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The US Supreme Court will not consider 'qualified immunity' when it convenes in October. Just one of several issues the high court said Monday that it would not take up.
SCOTUS has routinely turned down such challenges, even before George Floyd's Minneapolis arrest death.
The court's rationale has been that police misconduct must be a clear violation of established law or constitutional rights.USA Today reports courts hardly ever find this to be the case because every situation is different.
Associate Justice Clarence Thomas dissented from the decision not to hear a new case on qualified immunity, one involving a burglar who surrendered and then was bitten by a police dog.
"I have previously expressed my doubts about our qualified immunity jurisprudence," he wrote. "Because our ... qualified immunity doctrine appears to stray from the statutory text, I would grant this petition."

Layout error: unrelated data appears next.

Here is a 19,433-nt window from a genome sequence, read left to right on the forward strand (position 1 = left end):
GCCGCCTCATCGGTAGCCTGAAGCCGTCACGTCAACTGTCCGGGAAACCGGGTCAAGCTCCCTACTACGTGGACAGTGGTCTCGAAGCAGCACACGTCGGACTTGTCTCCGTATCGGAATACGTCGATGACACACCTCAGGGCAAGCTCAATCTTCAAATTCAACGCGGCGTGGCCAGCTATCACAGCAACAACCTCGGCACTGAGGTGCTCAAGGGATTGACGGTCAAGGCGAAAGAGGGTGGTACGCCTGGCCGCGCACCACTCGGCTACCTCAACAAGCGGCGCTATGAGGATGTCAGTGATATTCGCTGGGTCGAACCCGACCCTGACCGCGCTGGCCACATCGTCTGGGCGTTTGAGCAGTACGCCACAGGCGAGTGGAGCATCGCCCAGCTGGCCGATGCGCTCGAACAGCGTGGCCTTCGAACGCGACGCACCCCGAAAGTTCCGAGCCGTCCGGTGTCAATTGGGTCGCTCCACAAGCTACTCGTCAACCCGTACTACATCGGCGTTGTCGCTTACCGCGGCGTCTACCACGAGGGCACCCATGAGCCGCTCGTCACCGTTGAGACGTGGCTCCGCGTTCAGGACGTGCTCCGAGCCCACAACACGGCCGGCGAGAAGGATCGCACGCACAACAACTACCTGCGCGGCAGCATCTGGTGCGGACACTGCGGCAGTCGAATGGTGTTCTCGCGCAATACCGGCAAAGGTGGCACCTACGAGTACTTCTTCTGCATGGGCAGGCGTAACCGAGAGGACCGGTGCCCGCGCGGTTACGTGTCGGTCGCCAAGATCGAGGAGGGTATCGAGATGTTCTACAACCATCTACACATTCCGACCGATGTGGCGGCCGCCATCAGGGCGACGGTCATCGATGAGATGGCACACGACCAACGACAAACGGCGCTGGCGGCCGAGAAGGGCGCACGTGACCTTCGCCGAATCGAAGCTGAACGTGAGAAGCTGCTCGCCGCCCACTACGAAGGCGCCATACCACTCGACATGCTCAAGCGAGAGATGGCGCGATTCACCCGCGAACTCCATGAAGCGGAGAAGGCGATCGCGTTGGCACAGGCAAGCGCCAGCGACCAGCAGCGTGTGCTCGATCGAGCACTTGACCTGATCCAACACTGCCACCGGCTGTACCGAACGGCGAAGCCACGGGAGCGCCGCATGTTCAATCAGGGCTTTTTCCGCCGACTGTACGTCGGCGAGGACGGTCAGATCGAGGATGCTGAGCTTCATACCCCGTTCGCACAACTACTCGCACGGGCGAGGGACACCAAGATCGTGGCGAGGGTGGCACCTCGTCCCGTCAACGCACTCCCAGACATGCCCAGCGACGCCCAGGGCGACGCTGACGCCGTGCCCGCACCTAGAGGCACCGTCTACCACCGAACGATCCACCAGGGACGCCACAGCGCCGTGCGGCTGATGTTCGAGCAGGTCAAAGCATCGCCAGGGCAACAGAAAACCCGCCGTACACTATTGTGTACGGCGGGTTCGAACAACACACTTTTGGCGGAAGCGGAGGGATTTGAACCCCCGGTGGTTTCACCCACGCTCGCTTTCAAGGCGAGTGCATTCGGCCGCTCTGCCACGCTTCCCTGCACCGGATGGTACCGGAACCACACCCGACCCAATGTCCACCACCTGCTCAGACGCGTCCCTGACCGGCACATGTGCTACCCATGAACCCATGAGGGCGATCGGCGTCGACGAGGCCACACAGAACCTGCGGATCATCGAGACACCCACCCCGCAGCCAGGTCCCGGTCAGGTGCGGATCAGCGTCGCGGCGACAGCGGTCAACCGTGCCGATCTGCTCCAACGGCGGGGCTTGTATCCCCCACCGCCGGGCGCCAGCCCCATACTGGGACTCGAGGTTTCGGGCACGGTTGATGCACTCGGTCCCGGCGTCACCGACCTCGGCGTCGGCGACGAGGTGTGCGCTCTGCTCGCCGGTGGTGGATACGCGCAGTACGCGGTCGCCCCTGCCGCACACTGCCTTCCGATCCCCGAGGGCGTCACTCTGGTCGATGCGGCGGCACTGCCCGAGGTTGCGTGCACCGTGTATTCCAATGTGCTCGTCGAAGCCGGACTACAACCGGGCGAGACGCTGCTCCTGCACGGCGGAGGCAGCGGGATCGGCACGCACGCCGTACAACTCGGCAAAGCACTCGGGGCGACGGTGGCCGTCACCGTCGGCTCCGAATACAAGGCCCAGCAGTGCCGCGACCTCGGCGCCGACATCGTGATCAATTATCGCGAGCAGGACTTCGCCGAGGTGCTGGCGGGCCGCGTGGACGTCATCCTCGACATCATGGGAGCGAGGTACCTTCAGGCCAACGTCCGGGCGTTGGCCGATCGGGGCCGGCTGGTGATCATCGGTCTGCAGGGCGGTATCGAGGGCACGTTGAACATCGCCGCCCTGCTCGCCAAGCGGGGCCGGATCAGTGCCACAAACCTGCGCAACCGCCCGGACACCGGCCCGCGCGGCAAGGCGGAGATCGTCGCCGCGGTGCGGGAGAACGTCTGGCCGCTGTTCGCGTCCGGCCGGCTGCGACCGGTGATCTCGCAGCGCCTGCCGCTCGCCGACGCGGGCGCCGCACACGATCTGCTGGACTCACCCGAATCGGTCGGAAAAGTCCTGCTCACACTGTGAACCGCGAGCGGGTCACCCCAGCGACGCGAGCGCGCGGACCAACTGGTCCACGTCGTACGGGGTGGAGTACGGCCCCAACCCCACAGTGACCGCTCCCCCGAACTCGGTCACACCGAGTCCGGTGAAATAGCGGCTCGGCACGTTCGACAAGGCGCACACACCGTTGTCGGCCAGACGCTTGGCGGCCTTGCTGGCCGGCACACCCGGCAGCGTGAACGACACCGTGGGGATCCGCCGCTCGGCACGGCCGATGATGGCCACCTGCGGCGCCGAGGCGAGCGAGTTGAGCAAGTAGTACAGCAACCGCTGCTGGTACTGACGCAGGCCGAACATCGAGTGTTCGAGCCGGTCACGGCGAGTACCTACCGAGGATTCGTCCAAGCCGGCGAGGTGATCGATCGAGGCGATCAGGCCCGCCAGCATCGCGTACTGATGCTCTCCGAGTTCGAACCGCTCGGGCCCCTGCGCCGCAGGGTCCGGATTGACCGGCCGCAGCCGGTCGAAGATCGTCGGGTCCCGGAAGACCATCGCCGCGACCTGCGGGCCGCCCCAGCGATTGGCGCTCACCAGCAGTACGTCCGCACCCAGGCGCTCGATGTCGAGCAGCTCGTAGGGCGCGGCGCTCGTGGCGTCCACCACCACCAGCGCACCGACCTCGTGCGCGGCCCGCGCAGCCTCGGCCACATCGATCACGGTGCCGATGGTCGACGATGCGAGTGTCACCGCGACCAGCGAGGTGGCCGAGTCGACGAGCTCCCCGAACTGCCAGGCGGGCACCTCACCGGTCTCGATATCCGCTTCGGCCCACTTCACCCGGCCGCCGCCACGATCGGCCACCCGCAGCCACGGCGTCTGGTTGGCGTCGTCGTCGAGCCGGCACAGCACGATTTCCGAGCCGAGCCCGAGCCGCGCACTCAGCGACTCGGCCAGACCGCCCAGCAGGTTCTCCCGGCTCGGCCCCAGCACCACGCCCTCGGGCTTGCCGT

However, justices on numerous court levels and on both sides of the political aisle have said this creates an impossible standard.
David Cole, national legal director at the American Civil Liberties Union, highlighted the implications of the court’s decision on police accountability and Congress’ responsibility to abolish the doctrine:
"We have seen the deadly consequences play out on the streets, and Black Americans have largely paid the price," Cole said. "Recent events demonstrate the urgent need for Congress to stand up for the rule of law and abolish qualified immunity – for anyone acting under color of law – to close the loophole allowing government officials to escape accountability for violating constitutional rights.”
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